Improving projections of future sea level rise

Published: 7 July 2017

About 12.000 years ago sea level was more 60m lower than today and large parts of the North Sea were dry land. In the following 4.000 years sea level rose more than 40m and the North Sea was formed. This story currently lies buried below the present sea floor and is not only of interest for geological and archaeological studies, but also for improving our projections of future sea-level changes.

Marc Hijma, Chris Mesdag (both Deltares) and Freek Busschers (TNO-Geological Survey of The Netherlands) were on board the NIOZ research vessel RV Pelagia between June 16-23 to sample peat layers that mark the transition from dry to flooded land. Using seismic data and information of existing cores they will select the best sites to drill into the seafloor using a vibrocore. This research has been done in cooperation with NIOZ, the universities of Utrecht (Kim Cohen) and Leeds (Natasha Barlow) and the Rijksdienst voor het Cultureel Erfgoed (RCE). You can read the findings of Hijma and Busschers in this blogpost.

17th of June – Basal peat north of Vlieland

Today we had a great day with good conditions. We started doing seismics in a small area northwest of Vlieland. Our Sparker and Chirp seismics gave us stunning details in occurrence of the Early Holocene Basal peat just below the current seafloor and let us determine two locations for drilling. After a first test in which the core got stuck in glacial till, we managed to collect a total of six cores of 2.5 to 3.8m with an up-to one meter thick layer of sphagnum peat. Han Doman and Tanya Lippmann were able to collect samples of methane by drilling holes in the PVC liner, taping them and extracting the gas directly after hoisting of the core. All in all a great start of our expedition. Special thanks to Gert-Jan Reichart and Sytze van Heteren for initiating this project!

Marc Hijma right, Freek Busschers left

19th of June – Going deep at the Oyster Grounds

While sleeping, the Pelagia brought us far north, in an area called the Oyster Grounds. It is our farthest point and with water depths of around 50m also our deepest. Old boreholes gave us indications that we could find peat here. After seismic reconnaissance we selected some sites, but of course nature surprised us. What we found was a sediment type called gyttja, that in this case consisted of organic matter, clay and very fine sand`. Gyttja accumulates in standing water bodies like lakes, residual channels or lagoons. The clay layer on top of the gyttja looked tidally influenced.

So what did this tell us? Our first thought is that the gyttja formed in fresh water and that the transition to the clay marks the flooding of the area due to sea-level rise. If true, this would be one of the oldest sea-level indicators from the North Sea and hence we are quite excited! With old we mean in this case somewhere around 12.000-11.000 years…So partying tonight? No, sitting in a container watching seismic data coming in until 11pm. But hey, we live for this kind of work.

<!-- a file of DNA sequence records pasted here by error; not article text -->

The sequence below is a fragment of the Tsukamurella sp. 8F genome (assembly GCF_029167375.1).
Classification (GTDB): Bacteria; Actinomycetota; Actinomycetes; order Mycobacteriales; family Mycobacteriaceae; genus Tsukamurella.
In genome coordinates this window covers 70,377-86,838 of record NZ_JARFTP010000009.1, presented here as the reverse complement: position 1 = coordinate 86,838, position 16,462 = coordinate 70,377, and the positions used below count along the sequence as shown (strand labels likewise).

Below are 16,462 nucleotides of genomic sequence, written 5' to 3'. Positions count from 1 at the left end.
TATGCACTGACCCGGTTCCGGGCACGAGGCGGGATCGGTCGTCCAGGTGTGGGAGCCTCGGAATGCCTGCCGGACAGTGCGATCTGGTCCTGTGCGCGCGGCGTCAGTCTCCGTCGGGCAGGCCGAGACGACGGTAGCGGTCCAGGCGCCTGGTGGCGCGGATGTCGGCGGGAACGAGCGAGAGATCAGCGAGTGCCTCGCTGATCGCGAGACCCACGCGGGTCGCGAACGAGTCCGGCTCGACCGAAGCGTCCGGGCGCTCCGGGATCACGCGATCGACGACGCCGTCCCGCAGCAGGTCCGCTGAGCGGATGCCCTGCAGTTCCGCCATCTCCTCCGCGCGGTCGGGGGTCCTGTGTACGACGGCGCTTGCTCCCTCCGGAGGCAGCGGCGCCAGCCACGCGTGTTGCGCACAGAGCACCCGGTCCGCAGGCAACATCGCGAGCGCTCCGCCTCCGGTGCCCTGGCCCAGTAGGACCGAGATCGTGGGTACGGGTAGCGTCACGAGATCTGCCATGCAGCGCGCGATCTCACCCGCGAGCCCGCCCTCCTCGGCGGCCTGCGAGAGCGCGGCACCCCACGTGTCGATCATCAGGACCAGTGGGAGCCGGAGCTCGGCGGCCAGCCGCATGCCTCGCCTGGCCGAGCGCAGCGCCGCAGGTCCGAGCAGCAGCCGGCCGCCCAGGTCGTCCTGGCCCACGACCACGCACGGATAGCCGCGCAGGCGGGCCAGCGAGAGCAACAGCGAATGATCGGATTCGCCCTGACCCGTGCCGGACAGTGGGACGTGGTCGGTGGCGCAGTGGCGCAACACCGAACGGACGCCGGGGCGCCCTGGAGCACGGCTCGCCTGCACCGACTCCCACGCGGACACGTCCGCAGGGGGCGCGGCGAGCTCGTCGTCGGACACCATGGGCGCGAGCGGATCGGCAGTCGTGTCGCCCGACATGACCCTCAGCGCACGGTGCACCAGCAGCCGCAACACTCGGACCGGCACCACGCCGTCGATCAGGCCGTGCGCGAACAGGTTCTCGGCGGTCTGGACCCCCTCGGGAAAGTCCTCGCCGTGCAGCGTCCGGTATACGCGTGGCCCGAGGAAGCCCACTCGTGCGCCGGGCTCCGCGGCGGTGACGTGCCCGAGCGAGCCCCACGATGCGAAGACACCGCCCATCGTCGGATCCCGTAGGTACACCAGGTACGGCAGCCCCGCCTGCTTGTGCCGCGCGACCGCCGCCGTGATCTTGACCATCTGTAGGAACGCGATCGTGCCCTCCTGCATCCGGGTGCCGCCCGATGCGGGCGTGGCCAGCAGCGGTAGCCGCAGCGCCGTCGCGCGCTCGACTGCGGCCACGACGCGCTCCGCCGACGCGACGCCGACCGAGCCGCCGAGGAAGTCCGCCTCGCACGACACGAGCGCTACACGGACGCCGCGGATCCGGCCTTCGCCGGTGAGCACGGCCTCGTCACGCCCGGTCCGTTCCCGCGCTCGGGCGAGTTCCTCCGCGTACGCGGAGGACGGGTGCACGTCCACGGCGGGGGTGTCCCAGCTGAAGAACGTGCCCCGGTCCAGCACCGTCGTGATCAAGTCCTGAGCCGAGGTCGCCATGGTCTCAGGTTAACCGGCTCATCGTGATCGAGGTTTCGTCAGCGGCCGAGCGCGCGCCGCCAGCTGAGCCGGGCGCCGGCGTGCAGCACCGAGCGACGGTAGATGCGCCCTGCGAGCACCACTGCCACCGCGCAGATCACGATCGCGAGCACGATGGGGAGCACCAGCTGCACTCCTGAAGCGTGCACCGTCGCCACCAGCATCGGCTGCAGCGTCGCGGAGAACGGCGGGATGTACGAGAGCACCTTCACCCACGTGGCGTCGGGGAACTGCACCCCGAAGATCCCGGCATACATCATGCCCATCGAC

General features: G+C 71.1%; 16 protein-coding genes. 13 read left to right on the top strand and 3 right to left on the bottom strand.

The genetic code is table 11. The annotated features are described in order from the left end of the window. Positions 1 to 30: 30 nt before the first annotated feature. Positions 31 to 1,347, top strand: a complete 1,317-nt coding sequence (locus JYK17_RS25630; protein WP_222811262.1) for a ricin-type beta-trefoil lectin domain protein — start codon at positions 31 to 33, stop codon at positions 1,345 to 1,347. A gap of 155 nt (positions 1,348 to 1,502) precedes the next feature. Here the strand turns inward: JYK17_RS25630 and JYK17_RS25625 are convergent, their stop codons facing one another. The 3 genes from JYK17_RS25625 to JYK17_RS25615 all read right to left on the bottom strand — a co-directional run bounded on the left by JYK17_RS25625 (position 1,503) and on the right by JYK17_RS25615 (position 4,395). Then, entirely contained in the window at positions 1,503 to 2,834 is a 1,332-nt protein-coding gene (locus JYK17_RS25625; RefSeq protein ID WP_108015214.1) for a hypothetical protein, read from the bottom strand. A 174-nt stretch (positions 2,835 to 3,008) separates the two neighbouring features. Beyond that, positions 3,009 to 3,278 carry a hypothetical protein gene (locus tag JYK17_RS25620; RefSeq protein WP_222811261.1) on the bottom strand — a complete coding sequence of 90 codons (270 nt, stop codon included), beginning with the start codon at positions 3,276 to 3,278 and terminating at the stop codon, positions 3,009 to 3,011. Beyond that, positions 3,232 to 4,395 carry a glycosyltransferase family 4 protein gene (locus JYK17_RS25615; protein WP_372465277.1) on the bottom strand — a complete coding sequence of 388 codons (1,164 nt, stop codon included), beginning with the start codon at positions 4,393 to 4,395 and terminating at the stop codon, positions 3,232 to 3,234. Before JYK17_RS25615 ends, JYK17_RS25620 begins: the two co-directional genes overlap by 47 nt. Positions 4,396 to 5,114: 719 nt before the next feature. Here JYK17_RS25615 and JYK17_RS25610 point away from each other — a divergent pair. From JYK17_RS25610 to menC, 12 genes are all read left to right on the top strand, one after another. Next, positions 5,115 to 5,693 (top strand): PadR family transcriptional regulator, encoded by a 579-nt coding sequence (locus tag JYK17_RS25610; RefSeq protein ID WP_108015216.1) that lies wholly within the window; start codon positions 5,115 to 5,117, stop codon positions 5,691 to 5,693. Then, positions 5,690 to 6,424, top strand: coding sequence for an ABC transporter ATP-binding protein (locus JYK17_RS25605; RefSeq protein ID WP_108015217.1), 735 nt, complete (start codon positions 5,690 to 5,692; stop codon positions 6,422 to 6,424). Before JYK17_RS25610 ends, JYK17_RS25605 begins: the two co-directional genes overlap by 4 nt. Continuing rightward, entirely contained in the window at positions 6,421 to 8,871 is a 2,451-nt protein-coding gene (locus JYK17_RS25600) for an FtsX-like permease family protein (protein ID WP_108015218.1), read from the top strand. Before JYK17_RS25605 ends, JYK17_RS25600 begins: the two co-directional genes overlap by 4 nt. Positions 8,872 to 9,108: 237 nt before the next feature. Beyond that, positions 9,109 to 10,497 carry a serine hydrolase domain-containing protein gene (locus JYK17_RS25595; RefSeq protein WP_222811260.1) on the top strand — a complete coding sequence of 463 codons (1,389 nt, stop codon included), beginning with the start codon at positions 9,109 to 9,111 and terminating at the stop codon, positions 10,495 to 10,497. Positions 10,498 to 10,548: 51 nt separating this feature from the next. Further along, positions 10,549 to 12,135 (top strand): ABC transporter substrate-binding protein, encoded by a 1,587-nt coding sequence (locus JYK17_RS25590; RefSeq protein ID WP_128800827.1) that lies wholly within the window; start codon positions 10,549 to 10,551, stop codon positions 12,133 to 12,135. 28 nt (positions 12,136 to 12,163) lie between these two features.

20th of June – Time travel

The earliest drowning of the North Sea was revealed today in stunning detail, pulling us back 10.000 years in time. Pelagia’s formidable crew obtained three exceptional cores from below the North Sea floor at water depths of 45m. The base of the cores showed last ice age dry land sands overlain by a 15cm thick peat layer. The peat is the first evidence that the area started to drown and changed into a swamp with reed and trees. Perhaps animals visited the area, or even humans, things we better will have to examine in the future. On top of the peat sediments occur that were deposited very close to a former coastline. This is shown by marine mollusks and sands with clay layers, indicating that the tides were already affecting the area at this time.


Finding 10.000 year old evidence for tides at these depths is unique in this part of the world and a real boost for us to continue collecting data from below the current sea-floor. But time is really flying when you are having fun, only three more days to go!

23 June – A detective story with an open end

It is time to go back to Texel. With us we take about 200 1m sections of sediment, gigabytes of seismic data and a bag full of increased insight. The last few days were intense. It feels like weeks ago, but during the first part of the cruise it was relatively easy to find peat. But immediately after we went back to shallower water, still about 30 m deep, it became very hard to find peat. It was there once, but it has been eroded by waves and tidal channels.
Last night we therefore decided to make a radical change to our original plans and move 50 km southward. And jackpot! In the last core of the cruise the vibrocore brought up a very nice peat below marine sand. Just another piece that will help us solve the puzzle of early Holocene sea-level changes, in understanding the relation between climate, ice sheets and sea level and hence also in improving our predictions of future sea-level changes.

We would like to say a big Thank You to the crew of the Pelagia for helping us during our quest for peat and sorry for the constant changes in the plans…

This was how we went back and forth to the captain: new coordinates, new plans, new ideas.

Pelagia coordinates